I found that the higher you get in Berlin, the better it looks (a reference to actual altitude). There are some really cool places to check out the skyline views including the iconic TV Tower (Berliner Fernsehturm) with a bar, observation deck and revolving restaurant at 207m above the City. There’s no better view while you eat!
If you want the TV Tower itself to feature in your City view, check out the Panoramic Terrace at the top of the Park Inn at Alexanderplatz. You can actually see a live view on their website here. Also, you can take the fastest elevator in Europe up to the Panoramapunkt in the Kollhof Tower at Potsdamer Platz which was especially cool over the Christmas period to see all the festive lights of the shopping malls and Christmas markets.
On the subject of Christmas Markets, I had previously read about Berlins efforts to renew its seasonal appeal after past events and as a huge fan of the festive period, I was really excited to see what was on offer so we headed to Gendarmenmarkt – a historical market square nestled between the Konzerthaus and two churches. It was everything you could want from a Christmas Market – a wonderful atmosphere, live music, beautifully decorated stalls and the most incredible smells of Glühwein, sausages and nuts! It was classy, graffiti free and really magical. One of the best I’ve been to in Europe and I highly recommend visiting Berlin over the Christmas period to catch the festivities in full swing.
Aside from the amazing architecture, gastronomy, city views and Christmas markets, there are three noteworthy things that intrigued me endlessly while I was in Berlin; Bears, the Amplemann, and vintage photo booths.
I’ll start with the bear thing. Basically, a street art project called ‘Buddy Bears’ kicked off in 2001 and now there are over 100 bears scattered around Berlin including ‘United Buddy Bears’ which were designed to represent countries acknowledged by the United Nations and they now form an integral part of Berlin’s cityscape which personally I really enjoyed, I genuinely got excited every time I spotted a crazy painted bear.
The next thing is Amplemann. So, this is the traffic light man who has become an iconic brand in Berlin. From a marketing point of view, I found this fascinating. There is a genuinely interesting story surrounding the history of Berlin’s traffic light symbol and how the little striding green man achieved cult status which you can read about here. You can buy absolutely every conceivable souvenir and accessory with the Amplemann on it from t-shirts and mugs to biscuits and coffee, it’s crazy. I loved it!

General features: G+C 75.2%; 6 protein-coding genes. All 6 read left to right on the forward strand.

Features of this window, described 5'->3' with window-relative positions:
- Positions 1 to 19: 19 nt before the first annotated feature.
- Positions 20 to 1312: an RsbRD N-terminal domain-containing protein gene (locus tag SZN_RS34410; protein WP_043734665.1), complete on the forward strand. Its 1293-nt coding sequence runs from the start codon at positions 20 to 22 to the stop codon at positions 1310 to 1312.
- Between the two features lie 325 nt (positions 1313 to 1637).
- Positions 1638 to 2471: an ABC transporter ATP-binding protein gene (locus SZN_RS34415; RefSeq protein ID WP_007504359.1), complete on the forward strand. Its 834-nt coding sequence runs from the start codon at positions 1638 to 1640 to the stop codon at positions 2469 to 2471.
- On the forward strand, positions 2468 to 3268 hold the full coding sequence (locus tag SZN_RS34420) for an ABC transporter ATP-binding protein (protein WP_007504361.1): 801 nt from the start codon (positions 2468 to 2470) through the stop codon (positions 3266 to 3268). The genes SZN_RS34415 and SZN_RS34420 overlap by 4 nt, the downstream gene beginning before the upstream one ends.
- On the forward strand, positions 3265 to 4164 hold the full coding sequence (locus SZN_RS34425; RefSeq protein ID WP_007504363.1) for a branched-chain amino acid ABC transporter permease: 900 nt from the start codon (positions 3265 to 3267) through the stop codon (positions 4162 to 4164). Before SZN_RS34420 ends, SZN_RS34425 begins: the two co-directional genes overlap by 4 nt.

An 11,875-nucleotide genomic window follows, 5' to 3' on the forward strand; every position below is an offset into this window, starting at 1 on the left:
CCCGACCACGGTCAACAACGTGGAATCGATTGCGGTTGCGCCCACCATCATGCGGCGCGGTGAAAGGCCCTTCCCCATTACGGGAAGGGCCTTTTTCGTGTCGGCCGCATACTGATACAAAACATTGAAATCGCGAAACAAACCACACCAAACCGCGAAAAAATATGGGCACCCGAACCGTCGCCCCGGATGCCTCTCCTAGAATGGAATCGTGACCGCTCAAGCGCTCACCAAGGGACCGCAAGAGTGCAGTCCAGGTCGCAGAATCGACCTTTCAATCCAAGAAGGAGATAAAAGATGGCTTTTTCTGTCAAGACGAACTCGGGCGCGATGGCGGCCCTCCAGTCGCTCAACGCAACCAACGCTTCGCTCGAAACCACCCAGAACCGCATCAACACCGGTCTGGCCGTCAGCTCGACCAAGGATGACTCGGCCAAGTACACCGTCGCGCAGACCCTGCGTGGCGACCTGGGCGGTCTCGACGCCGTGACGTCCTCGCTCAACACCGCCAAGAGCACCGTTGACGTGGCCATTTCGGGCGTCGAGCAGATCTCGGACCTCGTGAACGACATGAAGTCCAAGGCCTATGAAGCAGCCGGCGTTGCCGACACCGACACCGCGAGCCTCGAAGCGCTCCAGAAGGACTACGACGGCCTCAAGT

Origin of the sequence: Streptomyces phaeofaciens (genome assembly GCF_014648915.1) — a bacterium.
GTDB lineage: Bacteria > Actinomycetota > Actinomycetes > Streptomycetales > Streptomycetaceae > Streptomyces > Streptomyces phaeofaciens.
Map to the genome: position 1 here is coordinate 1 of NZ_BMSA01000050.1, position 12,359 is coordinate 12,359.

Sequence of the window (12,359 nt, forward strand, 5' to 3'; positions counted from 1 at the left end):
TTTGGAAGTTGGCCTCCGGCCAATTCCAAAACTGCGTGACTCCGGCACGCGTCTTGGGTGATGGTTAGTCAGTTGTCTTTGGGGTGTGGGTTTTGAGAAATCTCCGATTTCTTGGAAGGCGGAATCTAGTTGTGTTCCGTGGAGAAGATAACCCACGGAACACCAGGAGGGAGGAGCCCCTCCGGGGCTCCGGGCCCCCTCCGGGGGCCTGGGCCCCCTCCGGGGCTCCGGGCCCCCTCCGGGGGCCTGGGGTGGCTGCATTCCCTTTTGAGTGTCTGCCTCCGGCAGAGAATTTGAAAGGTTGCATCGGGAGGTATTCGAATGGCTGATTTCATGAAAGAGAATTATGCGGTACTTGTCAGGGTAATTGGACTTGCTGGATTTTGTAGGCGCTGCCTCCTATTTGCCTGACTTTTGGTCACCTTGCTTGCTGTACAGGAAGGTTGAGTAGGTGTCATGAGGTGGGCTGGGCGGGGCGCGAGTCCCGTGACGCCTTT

The last thing is the Photoautomat. These booths are scattered around the City and for 2 Euro’s you can have your very own retro strip of vintage mug shots. Amazing!
All things considered, I would highly recommend a visit to Berlin for history buffs, graffiti lovers, foodies and Christmas market enthusiasts. It’s definitely a quirky alternative to your every day City break and if you’re looking for something deeper than a pretty picture, Berlin’s hidden charm is well worth discovering.
7 Comments Add yours
I wonder why the city officials have let it get so dirty? That’s really too bad, but sounds like it may not be all that difficult to rectify with some time and effort. Hopefully soon they will realize.
I think there is some confusion over what constitutes ‘street art’ and is trendy vs. what is actually unsightly and offensive!
Thanks for reading! 🙂
Wow, you covered a lot of the city! I lived in the south of Germany for a year ( beautiful Bavaria ) so when I went to visit Berlin it was a real shock. I agree it’s not ‘pretty’ but it is quite awe-inspiring. Bits are beautiful of course. It also felt very bohemian when I was there…
Thanks for reading! 🙂 I am a huge fan of Bavaria and one of my favourite travel experiences to date has been visiting the Neuschwanstein Castle. I hope to go back this year i it’s magical!
This is fabulous – fell like I have been with even going…must put it on my list. Well done.
Thanks Stella! You will love it – although you might be tempted to bring your marigolds! 🙂